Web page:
Managed Providers

The previous examples used one of the managed providers initially available with ADO.NET: the SQL managed provider. The SQL managed provider is optimized for Microsoft SQL Server, but it is restricted to working with SQL Server databases. The more general solution is the OLE DB managed provider, which connects to any OLE DB provider, including Microsoft Access and MSDE (which is provided for free).

You can rewrite Example 19-1 to work with the Bugs database using Microsoft Access rather than Microsoft SQL Server with just a few small changes. First, you need to create a new Access database. Name the new database SimpleBugListBoxAccessDB. Example 19-6 assumes you will save your database to the root directory on your C drive, but you may save it anywhere else that is convenient for you as long as you adjust the connection string accordingly.

Use the File Get External Data Import menu option in Access to import the data from the SQL database. This will create tables in Access that reflect the structure and content of the data in the SQL database. Notice that the Bugs database is now named dbo_Bugs in Access.

Create a new ASP Application project named SimpleBugListboxAccessCS, and once again drag a ListBox onto the form, resize it, and name it lbBugs. Copy the code from Example 19-2, but make the following changes:

  1. Change the connection string to:


    string connectionString =
     "provider=Microsoft.JET.OLEDB.4.0; "
     + "data source = c:\simpleBugListBoxAccessDB.mdb";

    This will connect to the database you just created. Note the space between data and source in the connection string. Be sure to substitute the correct path for the mdb file on your machine.

  2. Change the DataAdapter object to be an OleDbDataAdapter rather than a SqlDataAdapter:


    OleDbDataAdapter DataAdapter =
     new OleDbDataAdapter (commandString, connectionString);
  3. Replace the using statement (in C#) or the imports statement (in VB.NET) System.Data.SqlClient with the corresponding statement for the OleDb namespace:


    using System.Data.OleDb;


    imports System.Data.OleDb

    This design pattern continues while you work with the two managed providers; for every object whose class name begins with Sql, a corresponding class begins with OleDb. Example 19-6 is the complete OLE DB version of Example 19-2 in C#, while Example 19-7 is the complete OLE DB version in VB.NET.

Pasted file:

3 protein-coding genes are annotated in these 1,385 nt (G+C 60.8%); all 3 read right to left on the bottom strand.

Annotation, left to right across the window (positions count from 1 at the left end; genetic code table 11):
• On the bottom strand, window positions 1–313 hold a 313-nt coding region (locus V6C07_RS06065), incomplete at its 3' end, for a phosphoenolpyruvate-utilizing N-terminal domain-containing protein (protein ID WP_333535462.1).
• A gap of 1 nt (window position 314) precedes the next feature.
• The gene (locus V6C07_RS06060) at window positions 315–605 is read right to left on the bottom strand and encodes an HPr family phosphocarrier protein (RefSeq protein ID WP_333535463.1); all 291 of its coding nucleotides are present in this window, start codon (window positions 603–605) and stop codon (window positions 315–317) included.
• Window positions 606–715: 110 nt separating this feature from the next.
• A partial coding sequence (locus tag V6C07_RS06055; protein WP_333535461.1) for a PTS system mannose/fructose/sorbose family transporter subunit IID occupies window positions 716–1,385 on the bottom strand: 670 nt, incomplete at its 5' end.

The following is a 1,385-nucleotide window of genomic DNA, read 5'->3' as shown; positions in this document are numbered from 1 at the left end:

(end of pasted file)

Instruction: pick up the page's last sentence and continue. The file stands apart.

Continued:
Example 19-6. Using ADO.NET with Access (in C#)


using System;
using System.Data;
using System.Data.OleDb;
using System.Drawing;
using System.Collections;
using System.ComponentModel;
using System.Windows.Forms;
namespace SimpleBugListboxAccessCS

/// Summary description for Form1. ///

public class Form1 : System.Windows.Forms.Form { private System.Windows.Forms.ListBox lbBugs; ///

/// Required designer variable. ///

private System.ComponentModel.Container components = null; public Form1( ) { // // Required for Windows Form Designer support // InitializeComponent( ); // connect to the Bugs database string connectionString = "provider=Microsoft.JET.OLEDB.4.0; " + "data source = c:\simpleBugListBoxAccessDB.mdb"; // get records from the Bugs table string commandString = "Select BugID, Description from dbo_Bugs"; // create the data set command object // and the DataSet OleDbDataAdapter dataAdapter = new OleDbDataAdapter (commandString, connectionString); DataSet DataSet = new DataSet( ); // fill the data set object dataAdapter.Fill(DataSet,"Customers"); // Get the one table from the DataSet DataTable dataTable = DataSet.Tables[0]; // for each row in the table, display the info foreach (DataRow dataRow in dataTable.Rows) { lbBugs.Items.Add( dataRow["BugID"] + ": " + dataRow["Description"] ); } } ///

/// Clean up any resources being used. ///

protected override void Dispose( bool disposing ) { if( disposing ) { if (components != null) { components.Dispose( ); } } base.Dispose( disposing ); } #region Windows Form Designer generated code #endregion ///

/// The main entry point for the application. ///

[STAThread] static void Main( ) { Application.Run(new Form1( )); } } }

Example 19-7. Using ADO.NET with Access (in VB.NET)


Public Class Form1
 Inherits System.Windows.Forms.Form
#Region " Windows Form Designer generated code "
 Public Sub New( )
 MyBase.New( )
 'This call is required by the Windows Form Designer.
 InitializeComponent( )
 Dim connectionString As String
 connectionString = _
 "provider=Microsoft.JET.OLEDB.4.0; data source = _
 Dim commandString As String
 commandString = "Select BugID, Description from dbo_Bugs"
 Dim myDataAdapter As New _
 System.Data.OleDb.OleDbDataAdapter( _
 commandString, connectionString)
 Dim myDataSet As New DataSet( )
 myDataAdapter.Fill(myDataSet, "Bugs")
 Dim myDataTable As DataTable
 myDataTable = myDataSet.Tables(0)
 Dim theRow As DataRow
 For Each theRow In myDataTable.Rows
 lbBugs.Items.Add(theRow("BugID") & ": " & _
 End Sub
#End Region
End Class

Before you run this program, edit the description of the first bug to include the word Access; this will help you ensure that you are looking at the correct data. The output, shown in Figure 19-19, is identical to that from the previous example (except for the change you've made to the description of the first bug).

Figure 19-19. Using the ADO provider


The OLE DB managed provider is more general than the SQL managed provider and can, in fact, be used to connect to Microsoft SQL Server as well as to any other OLE DB object. Because the SQL Server provider is optimized for SQL Server, it will be more efficient to use the SQL Server-specific provider when working with SQL Server.

Programming. NET Windows Applications
Programming .Net Windows Applications
ISBN: 0596003218
EAN: 2147483647
Year: 2003
Pages: 148
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